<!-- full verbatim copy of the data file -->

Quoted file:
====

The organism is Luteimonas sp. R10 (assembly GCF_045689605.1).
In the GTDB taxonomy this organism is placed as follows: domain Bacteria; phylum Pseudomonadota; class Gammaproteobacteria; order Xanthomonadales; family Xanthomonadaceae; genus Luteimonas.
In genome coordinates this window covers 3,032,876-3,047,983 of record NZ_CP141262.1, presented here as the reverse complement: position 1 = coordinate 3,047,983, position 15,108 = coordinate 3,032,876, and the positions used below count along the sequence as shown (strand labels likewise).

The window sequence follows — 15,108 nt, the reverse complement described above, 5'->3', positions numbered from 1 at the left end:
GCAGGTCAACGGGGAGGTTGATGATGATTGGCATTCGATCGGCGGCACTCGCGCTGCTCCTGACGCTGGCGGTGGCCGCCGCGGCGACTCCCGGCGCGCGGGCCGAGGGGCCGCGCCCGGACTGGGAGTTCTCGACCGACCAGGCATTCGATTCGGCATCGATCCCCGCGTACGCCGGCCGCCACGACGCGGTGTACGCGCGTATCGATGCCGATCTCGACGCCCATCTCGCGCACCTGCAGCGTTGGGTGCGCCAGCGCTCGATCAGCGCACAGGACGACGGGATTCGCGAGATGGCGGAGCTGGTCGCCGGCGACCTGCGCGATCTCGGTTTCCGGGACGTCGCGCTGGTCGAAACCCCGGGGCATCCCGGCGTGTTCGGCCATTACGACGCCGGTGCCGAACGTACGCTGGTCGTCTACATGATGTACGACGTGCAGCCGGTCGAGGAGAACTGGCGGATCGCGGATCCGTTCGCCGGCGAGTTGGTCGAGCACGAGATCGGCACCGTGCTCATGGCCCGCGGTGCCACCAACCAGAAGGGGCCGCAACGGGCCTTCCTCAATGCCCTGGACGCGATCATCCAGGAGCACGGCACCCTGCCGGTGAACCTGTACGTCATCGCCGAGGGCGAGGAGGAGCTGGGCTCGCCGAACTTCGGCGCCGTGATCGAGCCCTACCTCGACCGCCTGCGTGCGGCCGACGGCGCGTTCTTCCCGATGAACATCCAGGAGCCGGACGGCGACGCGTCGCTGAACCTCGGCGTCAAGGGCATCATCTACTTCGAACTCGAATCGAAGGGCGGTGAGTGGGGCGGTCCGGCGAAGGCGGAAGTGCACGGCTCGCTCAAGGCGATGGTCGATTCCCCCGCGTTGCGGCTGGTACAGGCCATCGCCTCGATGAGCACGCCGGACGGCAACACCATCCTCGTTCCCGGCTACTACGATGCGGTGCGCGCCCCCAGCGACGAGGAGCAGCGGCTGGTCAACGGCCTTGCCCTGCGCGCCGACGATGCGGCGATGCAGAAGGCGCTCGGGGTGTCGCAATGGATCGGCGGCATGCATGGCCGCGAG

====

The organism is Luteimonas sp. R10 (assembly GCF_045689605.1).
In the GTDB taxonomy this organism is placed as follows: domain Bacteria; phylum Pseudomonadota; class Gammaproteobacteria; order Xanthomonadales; family Xanthomonadaceae; genus Luteimonas.
In genome coordinates this window covers 3,032,876-3,047,983 of record NZ_CP141262.1, presented here as the reverse complement: position 1 = coordinate 3,047,983, position 15,108 = coordinate 3,032,876, and the positions used below count along the sequence as shown (strand labels likewise).

The window sequence follows — 15,108 nt, the reverse complement described above, 5'->3', positions numbered from 1 at the left end:
GCAGGTCAACGGGGAGGTTGATGATGATTGGCATTCGATCGGCGGCACTCGCGCTGCTCCTGACGCTGGCGGTGGCCGCCGCGGCGACTCCCGGCGCGCGGGCCGAGGGGCCGCGCCCGGACTGGGAGTTCTCGACCGACCAGGCATTCGATTCGGCATCGATCCCCGCGTACGCCGGCCGCCACGACGCGGTGTACGCGCGTATCGATGCCGATCTCGACGCCCATCTCGCGCACCTGCAGCGTTGGGTGCGCCAGCGCTCGATCAGCGCACAGGACGACGGGATTCGCGAGATGGCGGAGCTGGTCGCCGGCGACCTGCGCGATCTCGGTTTCCGGGACGTCGCGCTGGTCGAAACCCCGGGGCATCCCGGCGTGTTCGGCCATTACGACGCCGGTGCCGAACGTACGCTGGTCGTCTACATGATGTACGACGTGCAGCCGGTCGAGGAGAACTGGCGGATCGCGGATCCGTTCGCCGGCGAGTTGGTCGAGCACGAGATCGGCACCGTGCTCATGGCCCGCGGTGCCACCAACCAGAAGGGGCCGCAACGGGCCTTCCTCAATGCCCTGGACGCGATCATCCAGGAGCACGGCACCCTGCCGGTGAACCTGTACGTCATCGCCGAGGGCGAGGAGGAGCTGGGCTCGCCGAACTTCGGCGCCGTGATCGAGCCCTACCTCGACCGCCTGCGTGCGGCCGACGGCGCGTTCTTCCCGATGAACATCCAGGAGCCGGACGGCGACGCGTCGCTGAACCTCGGCGTCAAGGGCATCATCTACTTCGAACTCGAATCGAAGGGCGGTGAGTGGGGCGGTCCGGCGAAGGCGGAAGTGCACGGCTCGCTCAAGGCGATGGTCGATTCCCCCGCGTTGCGGCTGGTACAGGCCATCGCCTCGATGAGCACGCCGGACGGCAACACCATCCTCGTTCCCGGCTACTACGATGCGGTGCGCGCCCCCAGCGACGAGGAGCAGCGGCTGGTCAACGGCCTTGCCCTGCGCGCCGACGATGCGGCGATGCAGAAGGCGCTCGGGGTGTCGCAATGGATCGGCGGCATGCATGGCCGCGAG